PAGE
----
Friday, February 27, 2015

Fun Friday Facts #99: Foreign Accent Syndrome

I know it’s been a couple of months since I last blogged, but after two months of everyone asking, “Are you still writing your blog?” I’ve decided that yes, I am still writing my blog. So here you go.

Foreign accent syndrome (FAS) is a rare medical disorder in which the patient develops a foreign accent. The accent usually occurs as the result of a brain injury or stroke, but can also be the result of a migraine or developmental problem. Foreign accent syndrome gets its name because those listening to the affected person perceive them to have an accent, but in fact, it’s not an accent, it’s a speech impediment that kind of sounds French, Italian, Lithuanian, German, or Japanese.

Foreign accent syndrome, or FAS, was first identified in 1907 by a French neurologist, Pierre Marie. Another early case occurred in Czech in 1919. In Norway in 1941, a woman in her 30s identified only as Astrid L. sustained a head injury after being struck by shrapnel during an air raid. According to one source, she suffered “a splintered skull and exposed brain,” which is unfortunate, because I was eating whilst I wrote this. Though Astrid did recover, she woke up with a German accent in perhaps the worst time and place to have a German accent.


As a result, she was “ostracized and sometimes refused service in shops,” which is probably the best she could have hoped for under the circumstances.

Only 62 cases of foreign accent syndrome were recorded between Astrid L. in 1941 and 2009. Documented accent changes have included Spanish to Hungarian, British English to French, American English to British, and Japanese to Korean. One British woman, Kath Lockett, woke up in 2006 with an Italian accent. A Canadian woman, Sharon Campbell-Rayment, fell from a horse and developed a Scottish accent, complete with the use of “words such as ‘wee,’ ‘grand,’ ‘awright,’ and ‘brilliant.’”

 Ms. Campbell-Rayment, whose ancestors had emigrated to Canada more than a century prior, decided this turn of events was “definitely a sign” and not in any way random at all, like it actually was. She went so far as to travel to Scotland with her husband to perform genealogy research, and is writing a book about her experiences with traumatic brain injury (which has to be difficult, given she’s experienced a traumatic brain injury). Another British woman, Sarah Colwill, went into hospital with a migraine in 2010 and woke up with a Chinese accent. Hilariously, Ms. Colwill can no longer say the word can’t: “I always say ‘you can not,’ because otherwise it comes out, ‘you cunt,” she told The Huffington Post.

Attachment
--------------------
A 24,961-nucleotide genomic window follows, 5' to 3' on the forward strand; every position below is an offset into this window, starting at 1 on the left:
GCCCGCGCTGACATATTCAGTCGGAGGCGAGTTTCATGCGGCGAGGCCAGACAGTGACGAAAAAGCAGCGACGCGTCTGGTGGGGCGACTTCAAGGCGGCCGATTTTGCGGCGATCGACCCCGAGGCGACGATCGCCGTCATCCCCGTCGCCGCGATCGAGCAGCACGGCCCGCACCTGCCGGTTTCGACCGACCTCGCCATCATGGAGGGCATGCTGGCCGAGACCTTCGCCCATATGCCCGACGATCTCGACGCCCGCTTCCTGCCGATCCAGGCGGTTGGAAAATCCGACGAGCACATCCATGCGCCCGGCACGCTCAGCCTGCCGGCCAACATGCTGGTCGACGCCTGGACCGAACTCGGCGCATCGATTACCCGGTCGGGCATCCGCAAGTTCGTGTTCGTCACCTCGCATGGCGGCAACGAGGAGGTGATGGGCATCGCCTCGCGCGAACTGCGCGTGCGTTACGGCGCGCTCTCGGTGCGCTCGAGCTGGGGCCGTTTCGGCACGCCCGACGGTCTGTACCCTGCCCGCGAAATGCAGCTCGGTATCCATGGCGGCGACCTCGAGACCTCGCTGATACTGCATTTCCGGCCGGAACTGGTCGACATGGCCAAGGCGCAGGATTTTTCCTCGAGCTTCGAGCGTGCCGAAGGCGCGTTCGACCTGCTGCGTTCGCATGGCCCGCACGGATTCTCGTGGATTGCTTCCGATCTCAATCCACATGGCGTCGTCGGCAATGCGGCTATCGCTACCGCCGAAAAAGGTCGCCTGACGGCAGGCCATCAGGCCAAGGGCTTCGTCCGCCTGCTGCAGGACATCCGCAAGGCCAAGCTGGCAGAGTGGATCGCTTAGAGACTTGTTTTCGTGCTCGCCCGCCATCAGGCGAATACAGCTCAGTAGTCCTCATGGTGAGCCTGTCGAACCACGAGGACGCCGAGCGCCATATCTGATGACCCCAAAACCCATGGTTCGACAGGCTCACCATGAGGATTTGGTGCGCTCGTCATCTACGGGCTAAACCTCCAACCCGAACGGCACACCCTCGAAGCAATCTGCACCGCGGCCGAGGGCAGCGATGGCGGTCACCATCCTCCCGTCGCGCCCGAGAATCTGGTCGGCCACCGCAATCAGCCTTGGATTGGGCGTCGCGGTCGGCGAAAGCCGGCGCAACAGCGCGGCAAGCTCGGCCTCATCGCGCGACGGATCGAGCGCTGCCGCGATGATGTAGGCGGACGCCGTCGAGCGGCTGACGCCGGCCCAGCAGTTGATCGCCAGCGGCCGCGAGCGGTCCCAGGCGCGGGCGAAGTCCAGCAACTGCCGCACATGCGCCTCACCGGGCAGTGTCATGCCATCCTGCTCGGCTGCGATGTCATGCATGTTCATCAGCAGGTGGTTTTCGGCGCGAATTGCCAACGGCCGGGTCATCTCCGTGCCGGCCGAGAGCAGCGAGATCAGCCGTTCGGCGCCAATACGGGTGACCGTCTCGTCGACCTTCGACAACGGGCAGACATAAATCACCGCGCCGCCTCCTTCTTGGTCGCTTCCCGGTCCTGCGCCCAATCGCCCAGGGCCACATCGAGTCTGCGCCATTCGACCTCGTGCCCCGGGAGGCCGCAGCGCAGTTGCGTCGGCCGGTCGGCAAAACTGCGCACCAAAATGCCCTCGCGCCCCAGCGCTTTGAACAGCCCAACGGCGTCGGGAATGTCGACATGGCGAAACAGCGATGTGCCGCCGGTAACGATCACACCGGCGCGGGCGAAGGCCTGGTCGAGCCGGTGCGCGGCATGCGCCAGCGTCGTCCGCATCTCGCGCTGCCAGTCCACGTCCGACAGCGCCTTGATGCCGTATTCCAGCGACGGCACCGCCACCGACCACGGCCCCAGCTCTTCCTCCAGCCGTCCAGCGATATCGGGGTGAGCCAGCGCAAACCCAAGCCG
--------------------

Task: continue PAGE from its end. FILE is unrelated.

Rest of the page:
All jokes aside, most people (with the exception of Ms. Campbell-Rayment, who is Canadian after all), seem pretty distraught about their new accents. Ms. Lockett told the Mirror that she felt like she’d been “robbed” of her native accent, and Ms. Colwill told documentary filmmakers that “you don’t even know who you are anymore.” I mean, wow. I’d like to think that I’d still know who I was no matter what accent I had, and I’m saying that as someone whose accent has changed quite a lot over the past 15 years thanks to living literally everywhere, but maybe that’s just me.

The speech changes that occur with FAS are usually consistent, and include deletion, distortion, or substitution of consonants; prolongation, distortion, or substitution of vowels; and unusual prosody, or the rhythm and intonation of speech. The disorder appears to occur due to damage to specific parts of the brain, those that control linguistic functions including speech patterns and pitch. The cerebellum may also be implicated. Though people with FAS don’t actually gain the ability to speak the language whose accent they’ve developed, it is possible for others, especially children, to pick up the new accent from the affected person.